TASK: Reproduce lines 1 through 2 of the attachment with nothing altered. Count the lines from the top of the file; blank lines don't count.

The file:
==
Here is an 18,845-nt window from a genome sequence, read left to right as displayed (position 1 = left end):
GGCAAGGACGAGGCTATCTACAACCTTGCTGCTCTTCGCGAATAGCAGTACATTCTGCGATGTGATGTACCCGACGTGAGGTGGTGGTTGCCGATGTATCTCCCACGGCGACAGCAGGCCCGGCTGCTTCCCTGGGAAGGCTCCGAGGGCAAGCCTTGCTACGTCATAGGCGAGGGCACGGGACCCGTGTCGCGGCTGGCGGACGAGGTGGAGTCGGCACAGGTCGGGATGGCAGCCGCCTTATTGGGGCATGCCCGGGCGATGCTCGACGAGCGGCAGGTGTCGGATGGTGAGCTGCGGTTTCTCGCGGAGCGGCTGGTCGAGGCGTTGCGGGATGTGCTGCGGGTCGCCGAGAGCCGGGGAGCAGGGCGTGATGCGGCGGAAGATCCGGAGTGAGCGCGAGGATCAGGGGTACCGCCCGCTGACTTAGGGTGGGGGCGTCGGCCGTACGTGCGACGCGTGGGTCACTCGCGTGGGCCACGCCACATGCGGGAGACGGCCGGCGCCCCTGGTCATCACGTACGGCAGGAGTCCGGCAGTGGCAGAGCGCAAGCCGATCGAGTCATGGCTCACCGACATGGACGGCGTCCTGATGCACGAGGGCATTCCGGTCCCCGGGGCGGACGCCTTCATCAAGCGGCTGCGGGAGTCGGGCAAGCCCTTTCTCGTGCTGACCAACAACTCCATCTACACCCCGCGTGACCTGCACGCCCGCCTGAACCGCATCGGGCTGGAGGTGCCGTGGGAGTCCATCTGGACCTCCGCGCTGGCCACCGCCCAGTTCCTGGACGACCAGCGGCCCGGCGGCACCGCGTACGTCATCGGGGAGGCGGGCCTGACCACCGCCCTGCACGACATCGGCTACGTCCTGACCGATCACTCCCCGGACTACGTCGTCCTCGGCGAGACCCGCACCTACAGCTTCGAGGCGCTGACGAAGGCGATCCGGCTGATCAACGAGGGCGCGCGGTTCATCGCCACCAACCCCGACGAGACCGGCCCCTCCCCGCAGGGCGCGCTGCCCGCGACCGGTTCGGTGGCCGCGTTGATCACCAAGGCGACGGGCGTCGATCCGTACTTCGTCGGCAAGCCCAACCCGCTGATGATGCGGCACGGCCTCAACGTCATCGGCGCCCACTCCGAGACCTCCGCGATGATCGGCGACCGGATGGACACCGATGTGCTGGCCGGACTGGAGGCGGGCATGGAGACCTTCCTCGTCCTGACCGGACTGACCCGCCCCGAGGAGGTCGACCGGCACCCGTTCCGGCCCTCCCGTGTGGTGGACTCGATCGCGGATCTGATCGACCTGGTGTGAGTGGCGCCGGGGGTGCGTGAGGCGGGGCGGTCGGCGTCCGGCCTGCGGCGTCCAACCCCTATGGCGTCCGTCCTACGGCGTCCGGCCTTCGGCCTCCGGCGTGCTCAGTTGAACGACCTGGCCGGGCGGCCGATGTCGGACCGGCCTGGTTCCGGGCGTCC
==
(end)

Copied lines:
Here is an 18,845-nt window from a genome sequence, read left to right as displayed (position 1 = left end):
GGCAAGGACGAGGCTATCTACAACCTTGCTGCTCTTCGCGAATAGCAGTACATTCTGCGATGTGATGTACCCGACGTGAGGTGGTGGTTGCCGATGTATCTCCCACGGCGACAGCAGGCCCGGCTGCTTCCCTGGGAAGGCTCCGAGGGCAAGCCTTGCTACGTCATAGGCGAGGGCACGGGACCCGTGTCGCGGCTGGCGGACGAGGTGGAGTCGGCACAGGTCGGGATGGCAGCCGCCTTATTGGGGCATGCCCGGGCGATGCTCGACGAGCGGCAGGTGTCGGATGGTGAGCTGCGGTTTCTCGCGGAGCGGCTGGTCGAGGCGTTGCGGGATGTGCTGCGGGTCGCCGAGAGCCGGGGAGCAGGGCGTGATGCGGCGGAAGATCCGGAGTGAGCGCGAGGATCAGGGGTACCGCCCGCTGACTTAGGGTGGGGGCGTCGGCCGTACGTGCGACGCGTGGGTCACTCGCGTGGGCCACGCCACATGCGGGAGACGGCCGGCGCCCCTGGTCATCACGTACGGCAGGAGTCCGGCAGTGGCAGAGCGCAAGCCGATCGAGTCATGGCTCACCGACATGGACGGCGTCCTGATGCACGAGGGCATTCCGGTCCCCGGGGCGGACGCCTTCATCAAGCGGCTGCGGGAGTCGGGCAAGCCCTTTCTCGTGCTGACCAACAACTCCATCTACACCCCGCGTGACCTGCACGCCCGCCTGAACCGCATCGGGCTGGAGGTGCCGTGGGAGTCCATCTGGACCTCCGCGCTGGCCACCGCCCAGTTCCTGGACGACCAGCGGCCCGGCGGCACCGCGTACGTCATCGGGGAGGCGGGCCTGACCACCGCCCTGCACGACATCGGCTACGTCCTGACCGATCACTCCCCGGACTACGTCGTCCTCGGCGAGACCCGCACCTACAGCTTCGAGGCGCTGACGAAGGCGATCCGGCTGATCAACGAGGGCGCGCGGTTCATCGCCACCAACCCCGACGAGACCGGCCCCTCCCCGCAGGGCGCGCTGCCCGCGACCGGTTCGGTGGCCGCGTTGATCACCAAGGCGACGGGCGTCGATCCGTACTTCGTCGGCAAGCCCAACCCGCTGATGATGCGGCACGGCCTCAACGTCATCGGCGCCCACTCCGAGACCTCCGCGATGATCGGCGACCGGATGGACACCGATGTGCTGGCCGGACTGGAGGCGGGCATGGAGACCTTCCTCGTCCTGACCGGACTGACCCGCCCCGAGGAGGTCGACCGGCACCCGTTCCGGCCCTCCCGTGTGGTGGACTCGATCGCGGATCTGATCGACCTGGTGTGAGTGGCGCCGGGGGTGCGTGAGGCGGGGCGGTCGGCGTCCGGCCTGCGGCGTCCAACCCCTATGGCGTCCGTCCTACGGCGTCCGGCCTTCGGCCTCCGGCGTGCTCAGTTGAACGACCTGGCCGGGCGGCCGATGTCGGACCGGCCTGGTTCCGGGCGTCC